Osip Ivanovich Dymov, titular counselor and doctor of thirty-one years, serves in two hospitals at the same time: an intern and a draftor. From nine o’clock in the morning until noon he takes the sick, then goes to open the corpses. But his income is barely enough to cover the costs of his wife – Olga Ivanovna, twenty-two years old, obsessed with talents and celebrities in the artistic and artistic environment, whom she takes daily in the house.
Passion for people of art is fueled by the fact that she herself sings a little, molds, paints and possesses, according to friends, an undisclosed talent in everything at once. Among the guests of the house there is a landscape painter and animalist Ryabovsky – “a blond young man of about twenty-five who was successful at exhibitions and sold his last painting for five hundred rubles” (which equals the annual income from Dymov’s private practice). Dymov adores his wife. They met when he was treating her father, on duty at night beside him. She loves him, too. In Dymov, “there is something,” she says to friends: “How much self-sacrifice, sincere participation!” “… it has something strong, powerful, bearish,” she says to the guests, kind of explaining why she, an artistic nature, went for such a “
Dymov prepares snacks, rushes for the outfits for his wife, who spends summer at the dacha with friends. One scene shows the upper hand of Dymov’s male humiliation: after a hard day at a dacha to his wife and bringing snacks with him, dreaming to have dinner, he rests on the train the night before, for Olga intends to take part in the telegraphist’s wedding the next day and not can do without a decent hat, dress, flowers, gloves. Olga Ivanovna together with the artists spends the rest of the summer on the Volga. Dymov remains working and sending his wife money. On the steamer Ryabovsky admits Olga in love, she becomes his mistress. About Dymov tries not to remember. “In fact: what Dymov, why Dymov, what does she care about Dymov?” But Olga soon becomes bored with Ryabovsky; he gladly sends her to her husband, when she is bored with life in the countryside – in a dirty hut on the banks of the Volga. Ryabovsky is a Chekhov type of “bored” artist. He is talented, but lazy.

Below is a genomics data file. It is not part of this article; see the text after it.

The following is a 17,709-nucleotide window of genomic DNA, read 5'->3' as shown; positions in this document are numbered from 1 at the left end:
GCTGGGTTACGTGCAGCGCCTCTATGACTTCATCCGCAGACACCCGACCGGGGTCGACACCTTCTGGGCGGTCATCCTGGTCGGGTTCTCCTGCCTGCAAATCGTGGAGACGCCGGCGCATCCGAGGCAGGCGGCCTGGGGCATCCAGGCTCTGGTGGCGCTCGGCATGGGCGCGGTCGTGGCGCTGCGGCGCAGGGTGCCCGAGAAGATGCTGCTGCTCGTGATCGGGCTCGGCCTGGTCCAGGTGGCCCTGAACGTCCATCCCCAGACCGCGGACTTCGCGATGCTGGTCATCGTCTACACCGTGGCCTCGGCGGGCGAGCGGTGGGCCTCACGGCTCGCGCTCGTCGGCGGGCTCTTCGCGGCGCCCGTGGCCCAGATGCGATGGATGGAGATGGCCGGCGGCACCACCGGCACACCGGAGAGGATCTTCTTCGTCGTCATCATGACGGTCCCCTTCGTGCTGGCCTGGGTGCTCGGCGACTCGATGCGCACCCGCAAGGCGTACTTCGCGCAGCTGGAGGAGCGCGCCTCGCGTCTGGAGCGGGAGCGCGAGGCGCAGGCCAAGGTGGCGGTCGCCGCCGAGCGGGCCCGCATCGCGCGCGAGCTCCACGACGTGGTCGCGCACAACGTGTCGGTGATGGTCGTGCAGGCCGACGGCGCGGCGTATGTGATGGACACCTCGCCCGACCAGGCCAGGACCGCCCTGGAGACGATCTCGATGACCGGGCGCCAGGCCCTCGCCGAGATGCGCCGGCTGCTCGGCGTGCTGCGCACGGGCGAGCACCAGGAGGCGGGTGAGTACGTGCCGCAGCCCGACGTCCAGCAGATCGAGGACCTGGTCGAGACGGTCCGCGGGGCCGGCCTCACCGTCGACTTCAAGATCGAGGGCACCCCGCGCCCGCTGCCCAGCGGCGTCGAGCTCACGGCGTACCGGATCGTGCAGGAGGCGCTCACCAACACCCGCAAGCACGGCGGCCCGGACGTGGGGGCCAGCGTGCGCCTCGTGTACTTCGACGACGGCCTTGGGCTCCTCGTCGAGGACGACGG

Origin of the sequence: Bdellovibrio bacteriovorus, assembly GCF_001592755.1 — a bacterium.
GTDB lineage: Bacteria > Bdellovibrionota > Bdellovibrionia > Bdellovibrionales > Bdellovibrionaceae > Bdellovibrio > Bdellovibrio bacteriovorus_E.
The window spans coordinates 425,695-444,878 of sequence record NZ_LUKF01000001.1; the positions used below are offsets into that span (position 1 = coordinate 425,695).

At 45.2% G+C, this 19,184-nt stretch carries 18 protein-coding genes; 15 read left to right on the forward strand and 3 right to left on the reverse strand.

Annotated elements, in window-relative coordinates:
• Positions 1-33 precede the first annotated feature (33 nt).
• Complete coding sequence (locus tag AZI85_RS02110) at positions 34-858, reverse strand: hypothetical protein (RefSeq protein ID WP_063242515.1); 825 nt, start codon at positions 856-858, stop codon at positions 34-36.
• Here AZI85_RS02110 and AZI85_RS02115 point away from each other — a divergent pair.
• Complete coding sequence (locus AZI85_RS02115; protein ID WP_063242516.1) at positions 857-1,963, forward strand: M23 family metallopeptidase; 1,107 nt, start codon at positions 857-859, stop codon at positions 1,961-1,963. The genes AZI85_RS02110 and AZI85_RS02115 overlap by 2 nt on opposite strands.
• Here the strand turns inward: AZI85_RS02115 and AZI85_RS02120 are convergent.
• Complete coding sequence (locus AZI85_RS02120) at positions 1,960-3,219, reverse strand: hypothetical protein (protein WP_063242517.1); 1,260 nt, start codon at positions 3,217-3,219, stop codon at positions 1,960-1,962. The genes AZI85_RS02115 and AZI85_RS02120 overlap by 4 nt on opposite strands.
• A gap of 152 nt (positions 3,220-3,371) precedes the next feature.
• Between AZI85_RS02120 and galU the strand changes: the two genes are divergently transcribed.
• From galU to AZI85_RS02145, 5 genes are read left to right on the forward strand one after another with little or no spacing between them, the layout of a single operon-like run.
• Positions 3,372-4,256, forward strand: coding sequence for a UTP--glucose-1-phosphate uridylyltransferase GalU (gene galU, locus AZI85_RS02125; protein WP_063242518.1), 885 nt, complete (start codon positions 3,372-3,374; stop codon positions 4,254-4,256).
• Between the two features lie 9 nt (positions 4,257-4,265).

Sometimes it seems to him that he has reached the limit of creative possibilities, but sometimes he works without rest and then creates something significant. He can only live creativity, and women do not mean much to him. Dymov meets his wife with joy. She does not dare to confess in connection with Ryabovsky. But Ryabovsky comes, and their romance languidly continues, causing boredom in it,...
Olga Ivanovna finally understands the deceit and meanness of her relationship with her husband, curses the past, prays to God for help. Korostelev tells her about Dymov’s death, cries, accuses Olga Ivanovna of destroying her husband. From him, the largest scientist could grow up, but the lack of time and home peace prevented him from becoming what he should rightfully be. Olga Ivanovna understands that she was the cause of her husband’s death, forcing him to engage in private practice and provide her with an idle life. She understands that in the pursuit of celebrities “missed” the true talent. She runs to Dymov’s body, cries, calls him, realizing that she was late. The story ends with Korosteleva’s simple words, which emphasize the pointlessness of the situation: “What’s there to ask? You go to the churchyard and ask where the goddesses live.